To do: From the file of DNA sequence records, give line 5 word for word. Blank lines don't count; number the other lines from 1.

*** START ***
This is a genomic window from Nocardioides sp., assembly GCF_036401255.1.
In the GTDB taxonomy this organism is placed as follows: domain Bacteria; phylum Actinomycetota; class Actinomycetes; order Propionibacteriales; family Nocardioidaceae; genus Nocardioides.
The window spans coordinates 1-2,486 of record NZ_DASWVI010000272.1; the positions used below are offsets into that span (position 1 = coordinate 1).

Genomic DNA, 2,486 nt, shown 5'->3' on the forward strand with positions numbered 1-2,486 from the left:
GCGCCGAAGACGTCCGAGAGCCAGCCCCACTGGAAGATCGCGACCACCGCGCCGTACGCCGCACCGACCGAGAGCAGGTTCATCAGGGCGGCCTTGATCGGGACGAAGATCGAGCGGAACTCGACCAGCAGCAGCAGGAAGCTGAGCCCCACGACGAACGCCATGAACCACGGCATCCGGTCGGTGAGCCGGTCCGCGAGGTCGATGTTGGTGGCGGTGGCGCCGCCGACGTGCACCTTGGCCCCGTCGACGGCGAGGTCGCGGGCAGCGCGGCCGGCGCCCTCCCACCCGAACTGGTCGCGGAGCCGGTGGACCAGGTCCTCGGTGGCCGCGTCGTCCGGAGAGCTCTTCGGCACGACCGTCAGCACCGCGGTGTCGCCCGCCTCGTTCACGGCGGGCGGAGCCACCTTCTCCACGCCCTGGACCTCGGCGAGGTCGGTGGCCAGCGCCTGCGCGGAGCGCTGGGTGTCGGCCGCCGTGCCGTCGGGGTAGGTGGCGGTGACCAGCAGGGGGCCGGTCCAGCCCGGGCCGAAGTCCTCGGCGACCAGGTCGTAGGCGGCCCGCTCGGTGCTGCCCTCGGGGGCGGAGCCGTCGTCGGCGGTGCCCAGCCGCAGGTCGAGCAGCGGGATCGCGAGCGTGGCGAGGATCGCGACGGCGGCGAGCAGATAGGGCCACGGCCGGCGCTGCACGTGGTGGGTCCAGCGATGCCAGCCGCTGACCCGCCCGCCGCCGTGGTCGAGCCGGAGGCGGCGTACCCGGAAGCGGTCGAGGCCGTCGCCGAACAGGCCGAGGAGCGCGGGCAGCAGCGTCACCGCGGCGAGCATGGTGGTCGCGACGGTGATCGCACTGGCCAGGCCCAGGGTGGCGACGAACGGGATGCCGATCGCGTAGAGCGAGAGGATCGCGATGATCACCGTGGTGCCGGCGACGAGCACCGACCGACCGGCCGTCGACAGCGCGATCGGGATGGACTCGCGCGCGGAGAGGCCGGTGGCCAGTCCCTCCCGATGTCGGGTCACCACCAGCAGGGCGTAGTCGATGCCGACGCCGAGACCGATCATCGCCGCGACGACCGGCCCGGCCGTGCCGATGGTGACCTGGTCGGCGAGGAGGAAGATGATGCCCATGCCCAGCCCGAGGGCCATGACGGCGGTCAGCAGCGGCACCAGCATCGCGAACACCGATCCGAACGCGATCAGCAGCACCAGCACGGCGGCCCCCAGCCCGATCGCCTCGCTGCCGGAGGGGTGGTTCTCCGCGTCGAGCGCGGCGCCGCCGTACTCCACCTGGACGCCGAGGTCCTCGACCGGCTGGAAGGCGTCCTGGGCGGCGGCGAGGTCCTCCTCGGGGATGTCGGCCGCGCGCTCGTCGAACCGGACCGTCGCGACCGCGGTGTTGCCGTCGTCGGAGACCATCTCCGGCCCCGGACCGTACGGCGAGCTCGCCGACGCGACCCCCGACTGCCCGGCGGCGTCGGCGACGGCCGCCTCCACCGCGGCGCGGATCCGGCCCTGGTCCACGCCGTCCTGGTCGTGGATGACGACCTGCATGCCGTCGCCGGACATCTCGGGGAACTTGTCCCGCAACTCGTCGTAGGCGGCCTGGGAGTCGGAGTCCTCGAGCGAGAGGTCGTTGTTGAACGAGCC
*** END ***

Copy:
GCGCCGAAGACGTCCGAGAGCCAGCCCCACTGGAAGATCGCGACCACCGCGCCGTACGCCGCACCGACCGAGAGCAGGTTCATCAGGGCGGCCTTGATCGGGACGAAGATCGAGCGGAACTCGACCAGCAGCAGCAGGAAGCTGAGCCCCACGACGAACGCCATGAACCACGGCATCCGGTCGGTGAGCCGGTCCGCGAGGTCGATGTTGGTGGCGGTGGCGCCGCCGACGTGCACCTTGGCCCCGTCGACGGCGAGGTCGCGGGCAGCGCGGCCGGCGCCCTCCCACCCGAACTGGTCGCGGAGCCGGTGGACCAGGTCCTCGGTGGCCGCGTCGTCCGGAGAGCTCTTCGGCACGACCGTCAGCACCGCGGTGTCGCCCGCCTCGTTCACGGCGGGCGGAGCCACCTTCTCCACGCCCTGGACCTCGGCGAGGTCGGTGGCCAGCGCCTGCGCGGAGCGCTGGGTGTCGGCCGCCGTGCCGTCGGGGTAGGTGGCGGTGACCAGCAGGGGGCCGGTCCAGCCCGGGCCGAAGTCCTCGGCGACCAGGTCGTAGGCGGCCCGCTCGGTGCTGCCCTCGGGGGCGGAGCCGTCGTCGGCGGTGCCCAGCCGCAGGTCGAGCAGCGGGATCGCGAGCGTGGCGAGGATCGCGACGGCGGCGAGCAGATAGGGCCACGGCCGGCGCTGCACGTGGTGGGTCCAGCGATGCCAGCCGCTGACCCGCCCGCCGCCGTGGTCGAGCCGGAGGCGGCGTACCCGGAAGCGGTCGAGGCCGTCGCCGAACAGGCCGAGGAGCGCGGGCAGCAGCGTCACCGCGGCGAGCATGGTGGTCGCGACGGTGATCGCACTGGCCAGGCCCAGGGTGGCGACGAACGGGATGCCGATCGCGTAGAGCGAGAGGATCGCGATGATCACCGTGGTGCCGGCGACGAGCACCGACCGACCGGCCGTCGACAGCGCGATCGGGATGGACTCGCGCGCGGAGAGGCCGGTGGCCAGTCCCTCCCGATGTCGGGTCACCACCAGCAGGGCGTAGTCGATGCCGACGCCGAGACCGATCATCGCCGCGACGACCGGCCCGGCCGTGCCGATGGTGACCTGGTCGGCGAGGAGGAAGATGATGCCCATGCCCAGCCCGAGGGCCATGACGGCGGTCAGCAGCGGCACCAGCATCGCGAACACCGATCCGAACGCGATCAGCAGCACCAGCACGGCGGCCCCCAGCCCGATCGCCTCGCTGCCGGAGGGGTGGTTCTCCGCGTCGAGCGCGGCGCCGCCGTACTCCACCTGGACGCCGAGGTCCTCGACCGGCTGGAAGGCGTCCTGGGCGGCGGCGAGGTCCTCCTCGGGGATGTCGGCCGCGCGCTCGTCGAACCGGACCGTCGCGACCGCGGTGTTGCCGTCGTCGGAGACCATCTCCGGCCCCGGACCGTACGGCGAGCTCGCCGACGCGACCCCCGACTGCCCGGCGGCGTCGGCGACGGCCGCCTCCACCGCGGCGCGGATCCGGCCCTGGTCCACGCCGTCCTGGTCGTGGATGACGACCTGCATGCCGTCGCCGGACATCTCGGGGAACTTGTCCCGCAACTCGTCGTAGGCGGCCTGGGAGTCGGAGTCCTCGAGCGAGAGGTCGTTGTTGAACGAGCC